You are not am­bi­tious enough

At the end of a fire­side chat, Google Aus­tralia man­ag­ing di­rec­tor Maile Carnegie (since hired by ANZ as group ex­ec­u­tive for dig­i­tal bank­ing) asks an Aus­tralian en­tre­pre­neur why “a start-up in Sil­i­con Val­ley has an as­pi­ra­tion to change the world while the as­pi­ra­tion of Aus­tralian start-ups is to get ac­quired?”

It’s im­me­di­ately ap­par­ent to new­com­ers in the Val­ley that ev­ery young per­son wants to change the world and be­come a uni­corn (a bil­lion-dol­lar com­pany). If Los An­ge­les is full of young writ­ers pitch­ing scripts, San Fran­cisco is full of en­gi­neers pitch­ing start-ups. As the founder of Rock­etS­pace, Dun­can Lo­gan, tells del­e­gates: “Ev­ery­one here is deadly se­ri­ous about chang­ing the world. It’s hard to imag­ine that if you’re not sur­rounded by it, so hang out with peo­ple who are as deadly se­ri­ous as you.”

Aus­tralian com­pa­nies are rou­tinely told they are not aim­ing high enough, but our en­trepreneurs are also too mod­est. Y Com­bi­na­tor, the world’s most pow­er­ful in­cu­ba­tor, gets 12,000 ap­pli­ca­tions a year from would-be start-ups but only an av­er­age of 20 from Aus­tralia.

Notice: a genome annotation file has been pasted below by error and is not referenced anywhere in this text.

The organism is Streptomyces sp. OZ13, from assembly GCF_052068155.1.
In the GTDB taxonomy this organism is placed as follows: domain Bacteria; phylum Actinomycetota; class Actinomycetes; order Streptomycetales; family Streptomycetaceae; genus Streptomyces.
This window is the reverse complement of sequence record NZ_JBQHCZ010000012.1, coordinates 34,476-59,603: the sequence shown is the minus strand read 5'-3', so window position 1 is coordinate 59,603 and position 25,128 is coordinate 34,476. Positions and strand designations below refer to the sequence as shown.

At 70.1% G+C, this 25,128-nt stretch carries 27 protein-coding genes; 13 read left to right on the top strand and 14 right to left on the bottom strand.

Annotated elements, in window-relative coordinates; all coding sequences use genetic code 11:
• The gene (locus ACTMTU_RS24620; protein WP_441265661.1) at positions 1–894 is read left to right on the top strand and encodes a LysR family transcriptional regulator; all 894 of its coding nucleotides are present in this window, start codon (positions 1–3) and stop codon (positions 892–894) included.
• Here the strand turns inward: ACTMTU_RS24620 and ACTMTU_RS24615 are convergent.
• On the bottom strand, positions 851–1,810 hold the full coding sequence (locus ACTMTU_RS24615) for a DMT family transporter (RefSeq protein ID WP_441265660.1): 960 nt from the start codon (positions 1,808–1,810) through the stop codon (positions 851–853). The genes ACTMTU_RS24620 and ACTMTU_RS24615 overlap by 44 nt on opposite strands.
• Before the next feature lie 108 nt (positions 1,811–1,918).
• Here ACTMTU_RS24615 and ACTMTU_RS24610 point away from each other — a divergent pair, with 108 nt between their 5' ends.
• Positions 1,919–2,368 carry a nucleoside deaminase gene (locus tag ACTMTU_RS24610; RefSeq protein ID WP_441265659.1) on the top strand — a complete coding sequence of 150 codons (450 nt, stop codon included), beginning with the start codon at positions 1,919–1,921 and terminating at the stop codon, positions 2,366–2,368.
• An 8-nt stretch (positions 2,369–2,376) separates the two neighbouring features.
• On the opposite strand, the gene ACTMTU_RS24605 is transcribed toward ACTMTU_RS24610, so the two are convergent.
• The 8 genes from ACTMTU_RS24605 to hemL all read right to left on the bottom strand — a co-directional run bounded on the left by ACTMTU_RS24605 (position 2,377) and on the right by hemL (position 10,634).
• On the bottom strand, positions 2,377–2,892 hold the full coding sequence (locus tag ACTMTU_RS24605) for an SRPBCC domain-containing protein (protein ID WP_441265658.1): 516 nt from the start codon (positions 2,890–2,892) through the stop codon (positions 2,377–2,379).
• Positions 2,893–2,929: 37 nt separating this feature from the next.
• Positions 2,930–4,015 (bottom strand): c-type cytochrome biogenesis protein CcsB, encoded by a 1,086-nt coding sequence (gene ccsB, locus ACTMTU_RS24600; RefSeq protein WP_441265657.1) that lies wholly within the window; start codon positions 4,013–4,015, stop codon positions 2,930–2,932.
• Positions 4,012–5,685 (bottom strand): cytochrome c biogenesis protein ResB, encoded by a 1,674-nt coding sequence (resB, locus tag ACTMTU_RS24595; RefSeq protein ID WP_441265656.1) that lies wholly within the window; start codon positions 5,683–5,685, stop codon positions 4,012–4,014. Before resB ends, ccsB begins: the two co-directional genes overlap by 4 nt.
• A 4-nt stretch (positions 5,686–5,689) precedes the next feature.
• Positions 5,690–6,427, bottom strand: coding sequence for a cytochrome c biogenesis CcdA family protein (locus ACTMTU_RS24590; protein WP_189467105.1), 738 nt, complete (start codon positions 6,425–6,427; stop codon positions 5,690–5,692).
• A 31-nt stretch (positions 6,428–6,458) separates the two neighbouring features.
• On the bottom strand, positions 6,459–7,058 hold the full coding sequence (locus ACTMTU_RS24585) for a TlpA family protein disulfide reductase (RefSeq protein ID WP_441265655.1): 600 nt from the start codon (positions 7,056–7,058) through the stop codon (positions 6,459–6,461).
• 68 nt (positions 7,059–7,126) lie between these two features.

The shift from “good to great” to “global and good” has hap­pened fast but it makes sense. In or­der to change the world, you need to be big – ergo the bil­lion-dol­lar am­bi­tions – and dig­i­tal busi­nesses are the eas­i­est type of busi­ness to scale to global.

It’s a sen­ti­ment that is cap­tur­ing the hearts of Aus­tralian busi­ness peo­ple. Says Elmer Funke Kup­per, man­ag­ing di­rec­tor and CEO of the ASX: “Aus­tralians don’t talk about chang­ing the world but we should bloody well do it. There’s no rea­son why we can’t. As a coun­try that in­vents, we’re one of the lead­ing coun­tries but we some­times miss the point that th­ese things can change the world.”